The automotive segment uses less than 15% of the semiconductors made, with the majority used in communications, computing, healthcare, military systems, transportation, clean energy, and countless other applications. This made the auto segment one of many scrambling for semiconductors.

Here are some of the key consequences of this chip shortage:

  • Chip lead time is now 18 weeks versus the customary two months as plants are recovering from the above events.
  • Global vehicle production loss is expected to reach 8.5 Million units (in North America, we are projecting a 2.6 million unit loss).
  • General Motors is projecting a $2 billion loss due to production stoppages.
  • Vehicle production is limited to higher margin trucks, and many vehicles are being built without high-chip features (navigation systems, cylinder deactivation, moonroofs, infotainment systems).
  • New vehicle inventory at dealers is sparse.  It is causing many dealers to sell new vehicles well above MSRP.  There are no good deals are out there right now.
  • Ford is considering shipping partially built vehicles to dealers, where the dealers will complete the build once chips are available.
  • Used vehicle values are up more than 25% as dealers turn to used cars to help support their businesses.
  • Ford is advertising a “Build to Order” campaign to encourage shoppers to stay with their brand and have a vehicle custom built for them.


Opinions vary as to when the chip shortage will get to the point where vehicle production can meet demand.  Hyundai is optimistic for big improvement in the fourth quarter of 2021.  Other manufacturers and industry experts feel it will be the second half of 2022 before relief is in sight.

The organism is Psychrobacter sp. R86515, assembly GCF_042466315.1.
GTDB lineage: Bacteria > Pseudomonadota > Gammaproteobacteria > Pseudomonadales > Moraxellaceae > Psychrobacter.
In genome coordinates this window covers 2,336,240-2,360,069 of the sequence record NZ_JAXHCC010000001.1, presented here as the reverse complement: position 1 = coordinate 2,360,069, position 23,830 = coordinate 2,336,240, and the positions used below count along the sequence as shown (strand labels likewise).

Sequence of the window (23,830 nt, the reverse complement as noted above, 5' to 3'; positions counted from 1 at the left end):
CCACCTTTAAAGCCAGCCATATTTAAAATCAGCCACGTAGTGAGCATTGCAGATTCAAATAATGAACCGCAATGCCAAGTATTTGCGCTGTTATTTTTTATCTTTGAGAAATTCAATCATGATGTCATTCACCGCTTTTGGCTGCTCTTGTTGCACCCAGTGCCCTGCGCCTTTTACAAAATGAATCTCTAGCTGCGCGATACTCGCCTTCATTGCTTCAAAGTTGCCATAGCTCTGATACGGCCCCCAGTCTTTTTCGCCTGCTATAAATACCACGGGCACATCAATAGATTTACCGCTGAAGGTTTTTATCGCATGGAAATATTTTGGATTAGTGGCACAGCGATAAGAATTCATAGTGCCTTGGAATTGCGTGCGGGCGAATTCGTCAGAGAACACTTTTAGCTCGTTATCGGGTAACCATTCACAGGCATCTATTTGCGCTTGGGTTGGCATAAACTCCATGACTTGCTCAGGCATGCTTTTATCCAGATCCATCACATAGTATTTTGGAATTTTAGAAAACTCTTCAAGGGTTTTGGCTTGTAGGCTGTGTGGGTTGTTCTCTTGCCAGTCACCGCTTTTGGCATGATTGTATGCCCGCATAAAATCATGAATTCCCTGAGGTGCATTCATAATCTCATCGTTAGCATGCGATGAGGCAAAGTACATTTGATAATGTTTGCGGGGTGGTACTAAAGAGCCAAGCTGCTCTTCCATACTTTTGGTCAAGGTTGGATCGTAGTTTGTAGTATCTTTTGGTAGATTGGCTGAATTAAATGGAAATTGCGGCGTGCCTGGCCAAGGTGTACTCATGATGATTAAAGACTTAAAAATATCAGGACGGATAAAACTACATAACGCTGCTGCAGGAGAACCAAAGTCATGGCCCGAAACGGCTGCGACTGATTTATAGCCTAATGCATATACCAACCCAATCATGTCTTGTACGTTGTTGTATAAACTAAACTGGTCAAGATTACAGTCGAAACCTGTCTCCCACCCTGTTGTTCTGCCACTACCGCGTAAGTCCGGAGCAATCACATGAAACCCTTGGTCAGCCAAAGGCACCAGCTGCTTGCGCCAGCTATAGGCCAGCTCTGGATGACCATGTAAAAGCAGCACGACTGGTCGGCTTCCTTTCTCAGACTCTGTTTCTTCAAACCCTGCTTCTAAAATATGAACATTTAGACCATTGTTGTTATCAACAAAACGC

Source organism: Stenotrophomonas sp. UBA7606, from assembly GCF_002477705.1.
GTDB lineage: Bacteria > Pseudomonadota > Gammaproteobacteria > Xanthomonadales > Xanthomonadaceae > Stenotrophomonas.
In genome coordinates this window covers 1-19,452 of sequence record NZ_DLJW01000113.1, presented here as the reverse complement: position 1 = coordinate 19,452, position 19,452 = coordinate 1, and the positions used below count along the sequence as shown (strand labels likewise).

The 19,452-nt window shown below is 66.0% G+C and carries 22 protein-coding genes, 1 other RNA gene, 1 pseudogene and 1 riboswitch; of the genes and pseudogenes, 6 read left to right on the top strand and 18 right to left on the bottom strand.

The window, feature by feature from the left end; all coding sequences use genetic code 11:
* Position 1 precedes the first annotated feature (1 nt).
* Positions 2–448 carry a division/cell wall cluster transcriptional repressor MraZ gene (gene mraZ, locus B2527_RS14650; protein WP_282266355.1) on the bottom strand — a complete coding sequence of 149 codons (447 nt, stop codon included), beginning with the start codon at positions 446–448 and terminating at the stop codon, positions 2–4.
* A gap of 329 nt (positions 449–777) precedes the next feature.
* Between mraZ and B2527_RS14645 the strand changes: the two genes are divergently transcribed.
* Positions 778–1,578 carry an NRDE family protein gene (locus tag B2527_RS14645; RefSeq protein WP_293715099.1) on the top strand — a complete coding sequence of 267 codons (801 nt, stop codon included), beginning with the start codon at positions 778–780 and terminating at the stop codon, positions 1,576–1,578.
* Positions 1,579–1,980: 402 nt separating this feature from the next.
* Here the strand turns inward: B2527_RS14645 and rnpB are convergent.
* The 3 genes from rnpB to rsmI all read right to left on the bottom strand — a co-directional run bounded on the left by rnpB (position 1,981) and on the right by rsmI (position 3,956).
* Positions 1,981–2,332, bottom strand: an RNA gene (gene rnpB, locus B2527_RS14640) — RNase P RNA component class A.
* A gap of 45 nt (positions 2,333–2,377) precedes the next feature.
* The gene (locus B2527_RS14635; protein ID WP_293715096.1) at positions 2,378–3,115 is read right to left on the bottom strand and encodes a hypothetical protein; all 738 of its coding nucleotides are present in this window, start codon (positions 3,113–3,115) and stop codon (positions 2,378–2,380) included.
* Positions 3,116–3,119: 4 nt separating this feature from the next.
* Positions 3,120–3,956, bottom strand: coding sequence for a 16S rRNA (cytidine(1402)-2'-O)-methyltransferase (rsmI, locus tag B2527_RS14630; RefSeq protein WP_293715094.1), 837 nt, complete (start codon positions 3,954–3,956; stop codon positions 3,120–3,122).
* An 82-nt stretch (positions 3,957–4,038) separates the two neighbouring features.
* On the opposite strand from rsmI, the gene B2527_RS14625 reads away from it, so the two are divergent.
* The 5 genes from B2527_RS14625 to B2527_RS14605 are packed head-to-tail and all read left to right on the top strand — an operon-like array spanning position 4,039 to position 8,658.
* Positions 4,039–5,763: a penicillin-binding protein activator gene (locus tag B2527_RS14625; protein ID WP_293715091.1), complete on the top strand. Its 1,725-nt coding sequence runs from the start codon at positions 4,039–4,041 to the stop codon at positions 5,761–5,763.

The Biden administration has proposed measures to beef-up the U.S. semiconductor supply chain. Hopefully, these can be implemented by the end of 2021.  Just last month, trade restrictions with Huawei were reduced to allow the sale of U.S. made chips for vehicle components only (video screens and sensors).  

It will take time to recover from the events of the past 18 months.  Let’s hope no new challenge hits the industry before supply can meet demand.  At least one of us wants a new vehicle and does not want to pay a premium for it!

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  1. Jon Q

    Good article, Bill. While it’s not a great time to buy a new vehicle because dealers need to hold margin on them, the great equalizer is the trade-in. While auction prices have evened out a bit, direct-from-the-customer trade values remain at comparatively high levels. Even premature lease turn-ins have become increasingly encouraged, something I recently witnessed myself.

    • Bill

      Very true, Jon. Thank you for adding that information. The challenge buying a new vehicle will be the time to buy, if ordering a vehicle (which is most likely based on current inventory levels). If you have time to wait, this is doable.